The purpose of such challenges isn’t to permanently eliminate a behavior from your life, but to cultivate a stronger sense of moderation of that behavior. You’ll go to appreciate it more and you’ll also grow to understand that spreading it out increases your enjoyment rather than reduces it.
(You can also use thirty day challenges to build new positive routines, like an exercise routine, of course.)
Put an overall budget on your weakest spending area. Look for the areas in your life where you tend to make the most reckless spending choices, then put a budget cap on spending in that area. For me, that would easily be hobby and entertainment spending.
Simply say that, for the next few months, I’m only going to spend, say, $50 or $100 on going out on the town. You can spend that $50 or $100 however you like during that month, but once it’s gone, it’s gone.
Perhaps you’ll go out less often. Maybe you’ll find less expensive things to do when you do go out. What you’ll find, though, is that it’s not as hard as you think and that you’re getting more value out of each choice, which is really the goal of temperance.
Intentionally try new things that feature some attribute you’d love to cultivate in yourself. We all have positive traits that we’d like to cultivate in ourselves, but there’s always a reason not to do it. It’s hard. I don’t have the time.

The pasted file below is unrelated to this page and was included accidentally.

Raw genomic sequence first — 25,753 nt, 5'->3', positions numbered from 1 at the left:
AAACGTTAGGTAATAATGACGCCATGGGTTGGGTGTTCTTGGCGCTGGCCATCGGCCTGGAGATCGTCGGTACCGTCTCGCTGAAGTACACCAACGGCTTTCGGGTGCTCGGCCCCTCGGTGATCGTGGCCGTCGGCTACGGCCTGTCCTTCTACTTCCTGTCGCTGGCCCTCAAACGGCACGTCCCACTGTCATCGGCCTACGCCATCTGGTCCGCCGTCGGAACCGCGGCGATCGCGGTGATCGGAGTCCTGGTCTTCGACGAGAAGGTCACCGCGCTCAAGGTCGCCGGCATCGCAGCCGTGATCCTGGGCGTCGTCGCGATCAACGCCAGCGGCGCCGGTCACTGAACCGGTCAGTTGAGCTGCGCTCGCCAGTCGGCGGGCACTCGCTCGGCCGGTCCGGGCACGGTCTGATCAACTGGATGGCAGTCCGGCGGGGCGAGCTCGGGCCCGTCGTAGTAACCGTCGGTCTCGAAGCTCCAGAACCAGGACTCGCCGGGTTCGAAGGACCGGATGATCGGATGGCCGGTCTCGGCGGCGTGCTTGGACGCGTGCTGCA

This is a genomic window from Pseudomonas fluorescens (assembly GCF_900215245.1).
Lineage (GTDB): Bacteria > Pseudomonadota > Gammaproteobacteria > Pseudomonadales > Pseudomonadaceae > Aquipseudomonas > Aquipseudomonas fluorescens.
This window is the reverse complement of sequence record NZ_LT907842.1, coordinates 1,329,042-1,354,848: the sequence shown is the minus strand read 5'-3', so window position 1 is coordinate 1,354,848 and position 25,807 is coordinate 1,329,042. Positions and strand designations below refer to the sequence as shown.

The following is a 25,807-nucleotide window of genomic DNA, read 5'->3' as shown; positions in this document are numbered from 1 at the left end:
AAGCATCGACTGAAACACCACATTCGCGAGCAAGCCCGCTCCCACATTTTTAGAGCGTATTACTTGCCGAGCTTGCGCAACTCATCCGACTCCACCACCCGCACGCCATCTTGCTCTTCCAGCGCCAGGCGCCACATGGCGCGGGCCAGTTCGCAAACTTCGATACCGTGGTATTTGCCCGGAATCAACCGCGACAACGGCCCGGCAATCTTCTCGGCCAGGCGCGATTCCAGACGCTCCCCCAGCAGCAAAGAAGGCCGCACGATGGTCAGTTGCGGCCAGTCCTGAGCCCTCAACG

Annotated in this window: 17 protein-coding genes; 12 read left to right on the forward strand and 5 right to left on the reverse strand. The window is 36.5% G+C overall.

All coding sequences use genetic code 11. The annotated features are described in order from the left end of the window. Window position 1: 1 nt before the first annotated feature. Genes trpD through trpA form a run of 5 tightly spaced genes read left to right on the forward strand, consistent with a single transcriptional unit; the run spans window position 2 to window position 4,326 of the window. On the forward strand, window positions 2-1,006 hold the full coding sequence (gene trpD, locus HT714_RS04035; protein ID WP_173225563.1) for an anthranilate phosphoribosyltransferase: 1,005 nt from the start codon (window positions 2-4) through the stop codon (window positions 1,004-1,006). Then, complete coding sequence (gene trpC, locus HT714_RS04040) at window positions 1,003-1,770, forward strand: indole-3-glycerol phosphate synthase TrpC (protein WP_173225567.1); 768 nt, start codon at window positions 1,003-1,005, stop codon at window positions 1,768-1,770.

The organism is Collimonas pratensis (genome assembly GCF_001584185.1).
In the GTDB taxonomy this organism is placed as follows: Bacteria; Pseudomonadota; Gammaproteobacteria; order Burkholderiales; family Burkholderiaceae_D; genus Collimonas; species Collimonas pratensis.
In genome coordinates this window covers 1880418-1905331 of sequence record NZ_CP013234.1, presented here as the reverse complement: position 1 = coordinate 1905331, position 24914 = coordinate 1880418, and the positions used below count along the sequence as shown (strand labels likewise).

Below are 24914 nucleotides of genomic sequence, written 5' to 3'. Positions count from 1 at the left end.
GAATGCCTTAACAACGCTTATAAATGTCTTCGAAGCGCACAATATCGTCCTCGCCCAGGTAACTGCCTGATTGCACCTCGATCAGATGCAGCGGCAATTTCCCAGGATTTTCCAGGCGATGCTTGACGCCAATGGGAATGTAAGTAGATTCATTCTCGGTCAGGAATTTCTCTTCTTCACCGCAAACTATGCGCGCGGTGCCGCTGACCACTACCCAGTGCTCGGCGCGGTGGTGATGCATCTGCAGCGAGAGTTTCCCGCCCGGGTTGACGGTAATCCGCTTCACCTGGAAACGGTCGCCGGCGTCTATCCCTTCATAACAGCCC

Ignore those things for a while. Intentionally try some things to cultivate that attribute that you want. That might mean giving up some other things for a while. It might mean seriously challenging yourself.
In doing so, though, you’ll find that giving up smaller things for something important to you is often incredibly worth it once you get going.
Say “no” sometimes, even to friends. One of the trickiest parts of temperance is the simple act of saying “no” to others. A person might have decided to cut back in some area of life, but when a friend or even a random person invites you, it’s hard to say “no.”
Practice it. Figure out how to say “no.” It’s hard, of course, but most things in life worth doing are hard. Beyond just saying “no,” find ways to redirect that request into something else. If a friend wants you to go out, redirect that into something else if you’re trying to practice temperance regarding nights out on the town, for example.
Courage is perhaps the most important of the four cardinal virtues when it comes to personal finance and professional growth.
It takes courage to take on a big challenge. It takes courage to keep following through, even when it’s hard. It takes courage to stand up for something when the social order in your life is against it. It takes courage to create change in your life. It takes courage to not do things in the way that society encourages us to do them.
It takes courage to be financially responsible, in other words. It takes courage to be frugal. Society works against those things. The social circles of many people do, too. Often, our own conflicting desires work against it, too.
Let’s look at cultivating courage in your day-to-day life beyond the obvious mantra of “just do it.”
Four Strategies for Cultivating Courage